May 24, 2015
The Harvest Foundation board has approved funding for the final three years of a five-year grant for the Community Dental Clinic in Martinsville as well as new dental programs at Patrick Henry Community College.
The latest board action will provide a total of $598,566 over the next three years. The Harvest board approved $221,330 for the third year of the grant, $193,810 for the fourth year and $183,426 for the fifth.
Some of the money will go toward upgrading computer hardware, software, fundraising and other operating expenses associated with the Piedmont Virginia Dental Health Foundation’s dental clinic on Fayette Street.
The total for the five years is $973,566.
Since 2005, the Harvest Foundation has provided a total of $1,691,853 to the dental health foundation for the clinic. That includes the latest five-year grant.
The clinic has grown from 936 patient visits in 2007 to 3,023 visits in 2014, according dental health foundation President Mark Crabtree and Vice President Edward P. Snyder.
This grant award also will help fund two newly created programs — for community dental health coordinators and dental assisting — in collaboration with Patrick Henry Community College.
The grant will provide $25,000 in the first year, $20,000 in the second year and $15,000 in the third year for the PHCC programs, said DeWitt House, program officer for the Harvest Foundation. The programs are targeted to begin in September, he added.
The community dental health coordinator is a dental team member whose primary function is the prevention of dental disease with an emphasis on community health worker skills.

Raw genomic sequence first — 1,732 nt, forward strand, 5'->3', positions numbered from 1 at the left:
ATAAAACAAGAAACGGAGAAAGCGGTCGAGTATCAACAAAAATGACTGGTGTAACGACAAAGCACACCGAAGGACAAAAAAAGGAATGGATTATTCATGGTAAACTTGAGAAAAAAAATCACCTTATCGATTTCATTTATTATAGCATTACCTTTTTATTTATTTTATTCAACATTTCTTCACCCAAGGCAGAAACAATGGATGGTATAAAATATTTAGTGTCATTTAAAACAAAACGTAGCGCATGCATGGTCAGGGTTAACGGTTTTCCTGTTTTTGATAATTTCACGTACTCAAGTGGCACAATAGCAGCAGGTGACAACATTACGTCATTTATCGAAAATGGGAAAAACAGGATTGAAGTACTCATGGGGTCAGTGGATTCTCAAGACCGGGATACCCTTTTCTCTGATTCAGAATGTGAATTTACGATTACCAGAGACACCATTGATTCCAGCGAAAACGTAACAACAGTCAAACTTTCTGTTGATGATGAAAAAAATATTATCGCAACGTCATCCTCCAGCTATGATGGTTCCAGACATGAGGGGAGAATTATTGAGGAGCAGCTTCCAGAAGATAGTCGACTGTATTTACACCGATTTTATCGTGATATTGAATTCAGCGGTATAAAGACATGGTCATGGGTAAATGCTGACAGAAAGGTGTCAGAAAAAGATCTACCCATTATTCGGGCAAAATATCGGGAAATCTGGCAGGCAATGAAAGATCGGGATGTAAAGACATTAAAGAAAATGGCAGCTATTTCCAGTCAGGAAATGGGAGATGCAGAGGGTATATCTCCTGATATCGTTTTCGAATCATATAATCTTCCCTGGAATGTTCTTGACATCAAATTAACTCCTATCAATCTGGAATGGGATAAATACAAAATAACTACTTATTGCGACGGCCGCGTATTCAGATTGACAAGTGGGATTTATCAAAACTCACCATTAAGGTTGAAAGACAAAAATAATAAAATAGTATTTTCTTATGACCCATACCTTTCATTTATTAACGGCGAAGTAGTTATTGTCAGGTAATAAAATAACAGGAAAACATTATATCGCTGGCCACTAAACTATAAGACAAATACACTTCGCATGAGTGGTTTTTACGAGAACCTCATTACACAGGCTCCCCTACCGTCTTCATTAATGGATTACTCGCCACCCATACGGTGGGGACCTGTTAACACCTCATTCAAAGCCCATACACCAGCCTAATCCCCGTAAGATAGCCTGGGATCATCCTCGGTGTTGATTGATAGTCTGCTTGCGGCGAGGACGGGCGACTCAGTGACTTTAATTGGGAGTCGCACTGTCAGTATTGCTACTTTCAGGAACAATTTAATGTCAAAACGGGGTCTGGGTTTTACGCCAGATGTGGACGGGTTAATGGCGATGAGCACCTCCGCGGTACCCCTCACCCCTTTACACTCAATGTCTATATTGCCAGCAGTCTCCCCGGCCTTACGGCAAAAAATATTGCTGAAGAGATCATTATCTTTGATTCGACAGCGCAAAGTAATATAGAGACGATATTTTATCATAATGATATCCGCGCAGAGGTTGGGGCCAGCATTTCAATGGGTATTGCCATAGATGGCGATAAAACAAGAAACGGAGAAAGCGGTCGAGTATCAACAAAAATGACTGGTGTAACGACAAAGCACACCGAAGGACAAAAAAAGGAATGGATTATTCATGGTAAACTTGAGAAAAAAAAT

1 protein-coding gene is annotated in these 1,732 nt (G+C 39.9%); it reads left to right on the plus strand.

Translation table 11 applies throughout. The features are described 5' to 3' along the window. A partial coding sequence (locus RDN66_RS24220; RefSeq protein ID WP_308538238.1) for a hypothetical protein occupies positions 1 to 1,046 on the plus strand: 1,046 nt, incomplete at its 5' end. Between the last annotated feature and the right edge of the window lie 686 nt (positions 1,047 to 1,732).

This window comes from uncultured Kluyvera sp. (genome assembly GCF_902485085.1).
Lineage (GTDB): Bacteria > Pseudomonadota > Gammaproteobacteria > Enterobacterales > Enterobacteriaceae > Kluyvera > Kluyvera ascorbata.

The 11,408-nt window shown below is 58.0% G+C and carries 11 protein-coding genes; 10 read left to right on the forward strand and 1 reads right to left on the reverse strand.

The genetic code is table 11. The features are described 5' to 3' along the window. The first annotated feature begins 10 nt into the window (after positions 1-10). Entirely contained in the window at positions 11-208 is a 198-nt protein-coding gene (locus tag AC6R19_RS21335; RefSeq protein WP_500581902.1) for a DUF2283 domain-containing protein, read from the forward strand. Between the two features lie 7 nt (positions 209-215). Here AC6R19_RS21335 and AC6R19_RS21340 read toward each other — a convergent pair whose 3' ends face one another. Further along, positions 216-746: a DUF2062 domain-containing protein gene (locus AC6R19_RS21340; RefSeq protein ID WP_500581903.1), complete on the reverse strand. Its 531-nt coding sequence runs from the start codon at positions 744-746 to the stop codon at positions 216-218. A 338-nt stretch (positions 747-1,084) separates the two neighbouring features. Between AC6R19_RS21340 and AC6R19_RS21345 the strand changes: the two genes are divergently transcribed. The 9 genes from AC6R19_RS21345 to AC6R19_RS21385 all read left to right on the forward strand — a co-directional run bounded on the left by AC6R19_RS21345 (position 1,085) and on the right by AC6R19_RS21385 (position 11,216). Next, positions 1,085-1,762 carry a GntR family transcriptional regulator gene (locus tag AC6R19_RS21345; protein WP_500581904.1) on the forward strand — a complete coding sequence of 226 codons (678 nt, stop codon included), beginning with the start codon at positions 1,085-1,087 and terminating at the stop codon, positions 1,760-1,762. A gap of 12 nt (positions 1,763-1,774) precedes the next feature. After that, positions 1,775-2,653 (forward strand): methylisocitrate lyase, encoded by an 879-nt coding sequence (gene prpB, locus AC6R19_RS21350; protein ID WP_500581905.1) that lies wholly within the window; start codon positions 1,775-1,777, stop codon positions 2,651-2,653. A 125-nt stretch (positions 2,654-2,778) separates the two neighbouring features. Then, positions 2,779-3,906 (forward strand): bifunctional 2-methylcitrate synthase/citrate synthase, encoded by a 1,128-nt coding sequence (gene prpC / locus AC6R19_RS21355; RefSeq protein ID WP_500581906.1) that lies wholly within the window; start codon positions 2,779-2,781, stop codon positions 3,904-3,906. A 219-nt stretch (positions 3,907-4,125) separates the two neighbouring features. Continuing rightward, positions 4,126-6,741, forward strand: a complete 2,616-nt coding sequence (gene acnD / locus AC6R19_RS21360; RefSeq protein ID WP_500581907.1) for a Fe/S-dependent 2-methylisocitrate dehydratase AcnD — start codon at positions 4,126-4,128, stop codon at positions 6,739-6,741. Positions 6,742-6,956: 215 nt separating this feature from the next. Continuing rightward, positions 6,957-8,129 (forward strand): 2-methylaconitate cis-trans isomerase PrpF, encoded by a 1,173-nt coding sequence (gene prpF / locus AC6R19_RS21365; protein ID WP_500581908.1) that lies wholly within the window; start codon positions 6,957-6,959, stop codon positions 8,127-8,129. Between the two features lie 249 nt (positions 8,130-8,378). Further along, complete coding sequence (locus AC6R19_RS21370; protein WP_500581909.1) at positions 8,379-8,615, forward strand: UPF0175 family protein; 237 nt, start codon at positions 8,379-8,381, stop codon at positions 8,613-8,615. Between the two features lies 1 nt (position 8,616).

The dental assistants program will train participants to assist dentists during examinations and procedures, among other responsibilities.
One of the objectives of this grant is to help area students earn credentials in these two areas that hopefully will lead to full-time jobs. These two programs will use the Community Dental Clinic for laboratory experience, including student internships.
“It is exciting to see partnerships developed and nurtured as part of the grant making process,” House said.
Crabtree said the Harvest grant will make it possible for the dental clinic to continue providing services. Before they received word on the funding, clinic officials had been considering closing the clinic this July due to a lack of funding, he said.
“The Harvest Foundation has been our financial partner from the beginning, and we would not be open today without funds from Harvest,” Crabtree said. “We are grateful for their continuing commitment to financially support taking care of the dental needs of our community.”
The clinic was nearing the end of a two-year grant from Harvest and, despite fundraising efforts, had grown short on funds, he explained. Crabtree said he decided not to apply for funding from the city and county because he knew it wouldn’t be enough to sustain the operation, and he did not want to request funds in the spring for something that might close in July.
“If they (Harvest) had not come forward, this would have been our last year,” he said.
However, with this funding secured, the clinic has been able to hire a new full-time dentist to work in the clinic, he added. She will begin in mid-July.
The Harvest Foundation was created from the approximately $150 million proceeds of the sale of Memorial Health System in 2002. Harvest researches and responsibly invests those funds in programs and initiatives to address local challenges in the areas of health, education and community vitality.
“Responsibly” means ensuring funds will provide a good return for our citizenry, will be leveraged through partnerships and will be available for the needs of future generations,” according to Chris Beeler, board chairman.
Harvest has invested $97.57 million in grants and programs since its creation in 2002.